Before you hire someone, make sure to ask to see some of their “sample websites” that they have built. Your website is going to look like their samples. If they don’t have samples, ask why. Maybe this is their first site that they are going to build.

Make sure to negotiate the price, and get the details and agree on the terms of the contract before any work is done. Most Web Designers will require half payment up front, and the rest due when you approve the website, and it goes live. Make sure you know what will happen after the site goes live. Will the Web Designer do changes/updates for  a reasonable rate? Will they give you the files and or the password if you decide to continue with a different Web Designer?

Good Luck!

If you have any questions about what to look for in a Web Designer, or a Web Hosting solution email me at .

The purpose of a Blog, or Why Blog?

The facade of the old Adams Theatre, designed by famed architect C. Howard Crane, on Adams Street in Grand Circus Park, Detroit, is preserved.

Pictured: The facade of the old Adams Theatre, designed by famed architect C. Howard Crane, on Adams Street in Grand Circus Park, Detroit, is preserved.

What is a Blog? What is the purpose of a blog? How does a Blog work? Why  Blog? Who Blogs? Who reads Blogs?

Blogging is creating a platform where you can tell your story, grow an audience, sell products and services. I’m Dave Rotter, of RotterVision. I blog. I can show you how.

What is a Blog?
A ‘Blog’ is a collection of ‘Blog Posts’ that a “Blog Author’ posts online. A ‘Blog Post’ is simply a web page with words and pictures, that a ‘Blog Author’ has posted online.

What is the purpose of a blog?
The Purposes of Blogs vary.  The purpose of this Blog is for me to tell my story, ask people to subscribe to my blog (build an audience), and sell my web design/development services. I strive to provide useful information to my audience. If you want some advice on how to start blogging, email me at  

Here’s one purpose of a Blog in action: Let’s say ‘Jack’ owns a Heating and Cooling Company that sells and services Furnaces and Air Conditioning Units in Metro Detroit (stay with me here.) Jack could provide visitors to his site fresh and informative answers to a question they may have.  ‘Jane’, a homeowner in Metro Detroit has an Air Conditioning Unit that has conked out on her on a very hot August day. She goes outside and looks at the failed Air Conditioning Unit and sees that there is ice on the pipe that leads from her house to the Air Conditioning Unit. She pulls out her phone and searches, “Why is there ice on my Air Conditioning Unit outside?” Jack has recently posted a Blog Post that answers this very question. Jack’s Blog Post may come up high on the search return page. Jane clicks, and reads Jacks blog. Jane then calls Jack and hires him to service her Air Conditioning Unit.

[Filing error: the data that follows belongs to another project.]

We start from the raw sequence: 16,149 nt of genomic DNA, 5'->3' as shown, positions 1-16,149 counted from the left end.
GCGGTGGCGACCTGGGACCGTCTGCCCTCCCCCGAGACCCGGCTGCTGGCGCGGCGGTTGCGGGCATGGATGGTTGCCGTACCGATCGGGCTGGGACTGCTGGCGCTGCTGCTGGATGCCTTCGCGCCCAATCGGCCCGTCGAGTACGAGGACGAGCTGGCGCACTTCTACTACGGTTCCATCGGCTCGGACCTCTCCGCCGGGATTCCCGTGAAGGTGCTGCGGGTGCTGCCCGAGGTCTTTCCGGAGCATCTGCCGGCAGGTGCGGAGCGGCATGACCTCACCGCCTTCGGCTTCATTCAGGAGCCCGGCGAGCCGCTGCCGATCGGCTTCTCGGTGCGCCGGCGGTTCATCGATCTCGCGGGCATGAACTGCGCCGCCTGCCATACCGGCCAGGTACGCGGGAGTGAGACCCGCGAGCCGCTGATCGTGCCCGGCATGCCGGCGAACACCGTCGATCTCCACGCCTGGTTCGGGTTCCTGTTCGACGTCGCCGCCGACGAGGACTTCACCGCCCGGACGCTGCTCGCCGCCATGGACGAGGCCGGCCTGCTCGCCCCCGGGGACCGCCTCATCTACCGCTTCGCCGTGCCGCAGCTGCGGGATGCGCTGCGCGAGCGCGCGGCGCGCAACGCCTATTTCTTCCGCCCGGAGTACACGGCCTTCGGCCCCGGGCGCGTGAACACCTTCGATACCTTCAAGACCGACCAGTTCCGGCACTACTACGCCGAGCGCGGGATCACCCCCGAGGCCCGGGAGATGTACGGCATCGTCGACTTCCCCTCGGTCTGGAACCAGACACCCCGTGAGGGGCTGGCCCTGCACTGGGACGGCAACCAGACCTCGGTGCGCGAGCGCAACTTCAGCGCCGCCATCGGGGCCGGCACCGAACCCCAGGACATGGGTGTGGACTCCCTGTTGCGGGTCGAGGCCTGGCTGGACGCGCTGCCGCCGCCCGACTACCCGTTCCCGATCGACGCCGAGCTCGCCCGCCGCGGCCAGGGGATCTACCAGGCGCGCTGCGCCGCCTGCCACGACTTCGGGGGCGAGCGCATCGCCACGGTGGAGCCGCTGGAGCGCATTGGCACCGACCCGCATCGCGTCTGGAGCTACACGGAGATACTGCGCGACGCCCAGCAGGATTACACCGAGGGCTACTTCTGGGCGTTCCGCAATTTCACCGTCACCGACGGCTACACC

Jack Blogs ‘to provide quality content to visitors to his website’, AND, in turn, to sell and service Air Conditioning Units. Search engines may reward Jack for having dynamic, quality, ‘destination’ content. Search Engines may put Jack’s website above his competitors that do not Blog, in the user’s search returns.

How does a Blog work?
Blogging is easy. It’s very similar to making a post on a social media site like FaceBook. Once your Blog is set up, you simply type a paragraph on your phone, tablet or computer, and upload a picture. Setting up a Blog isn’t that hard either. You only need to set it up once. You could either pay somebody like me to do it, OR you could learn how to use a ‘Content Management System.’ I like WordPress, other Content Management Systems are available. One of the best things about WordPress, besides being free, is that it is truly a community.

You could find a “Meetup” in your area and meet up with other WordPress enthusiasts and professionals in real life. For the price of an Espresso Macchiato you might find a tutor, and a friend! I’m a proud member of the Metro Detroit WordPress Meetup Group. Maybe see you at a meetup?

Why  Blog?
Because…Why Not!?! You have a story to tell and/or products/services to sell? Right?

Who Blogs?
Anybody that has a story to tell and/or products/services to sell.

Who reads Blogs?
Who doesn’t? No really, everybody reads blog posts, whether they know it or not. Blog posts are literally everywhere online.

~ So, why did I include a picture of a building facade with this blog post… why not?

RotterVision puts words and pictures on pages. Ask me about guest-blogging opportunities.

RotterVision does Web Design & more.

The Dabls Mbad African Bead Museum, stands proudly on Grand River in Detroit.

Pictured: The Dabls Mbad African Bead Museum, stands proudly on Grand River in Detroit.

Hi, thanks for being here. What is RotterVision? RotterVision is me, Dave Rotter. I am a one person Web Design company, and more… WordPress, E-Commerce, HTML, CSS, JavaScript, Blogging, Social Media, Search Engine Optimization, traditional print design, music, video, photography and much more. Do you have a story to tell, a product to sell? Let’s talk!

After all, what is most important in business? I believe it is relationships. Anyone can buy anything from anywhere. How and where can you build and maintain meaningful business relationships? What makes you and your business unique? What is your story to tell? How can I help you tell your story?